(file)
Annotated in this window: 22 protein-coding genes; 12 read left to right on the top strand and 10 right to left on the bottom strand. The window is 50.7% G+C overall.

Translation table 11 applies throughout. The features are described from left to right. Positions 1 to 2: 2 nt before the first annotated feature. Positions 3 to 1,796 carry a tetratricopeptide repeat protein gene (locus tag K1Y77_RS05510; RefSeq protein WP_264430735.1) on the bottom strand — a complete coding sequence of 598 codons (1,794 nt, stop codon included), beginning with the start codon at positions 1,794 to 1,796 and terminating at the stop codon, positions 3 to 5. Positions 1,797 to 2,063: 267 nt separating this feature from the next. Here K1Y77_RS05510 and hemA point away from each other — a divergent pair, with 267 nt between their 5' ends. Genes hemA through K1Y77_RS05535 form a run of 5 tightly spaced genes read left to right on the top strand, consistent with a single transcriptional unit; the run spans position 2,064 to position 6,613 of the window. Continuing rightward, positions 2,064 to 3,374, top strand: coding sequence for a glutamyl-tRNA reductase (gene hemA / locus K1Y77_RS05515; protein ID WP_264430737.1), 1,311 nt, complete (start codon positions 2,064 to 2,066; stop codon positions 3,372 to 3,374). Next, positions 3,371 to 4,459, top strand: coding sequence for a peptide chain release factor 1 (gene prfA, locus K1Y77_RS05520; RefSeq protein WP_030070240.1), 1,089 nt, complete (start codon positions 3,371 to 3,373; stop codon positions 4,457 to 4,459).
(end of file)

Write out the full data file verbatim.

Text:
Annotated in this window: 22 protein-coding genes; 12 read left to right on the top strand and 10 right to left on the bottom strand. The window is 50.7% G+C overall.

Translation table 11 applies throughout. The features are described from left to right. Positions 1 to 2: 2 nt before the first annotated feature. Positions 3 to 1,796 carry a tetratricopeptide repeat protein gene (locus tag K1Y77_RS05510; RefSeq protein WP_264430735.1) on the bottom strand — a complete coding sequence of 598 codons (1,794 nt, stop codon included), beginning with the start codon at positions 1,794 to 1,796 and terminating at the stop codon, positions 3 to 5. Positions 1,797 to 2,063: 267 nt separating this feature from the next. Here K1Y77_RS05510 and hemA point away from each other — a divergent pair, with 267 nt between their 5' ends. Genes hemA through K1Y77_RS05535 form a run of 5 tightly spaced genes read left to right on the top strand, consistent with a single transcriptional unit; the run spans position 2,064 to position 6,613 of the window. Continuing rightward, positions 2,064 to 3,374, top strand: coding sequence for a glutamyl-tRNA reductase (gene hemA / locus K1Y77_RS05515; protein ID WP_264430737.1), 1,311 nt, complete (start codon positions 2,064 to 2,066; stop codon positions 3,372 to 3,374). Next, positions 3,371 to 4,459, top strand: coding sequence for a peptide chain release factor 1 (gene prfA, locus K1Y77_RS05520; RefSeq protein WP_030070240.1), 1,089 nt, complete (start codon positions 3,371 to 3,373; stop codon positions 4,457 to 4,459).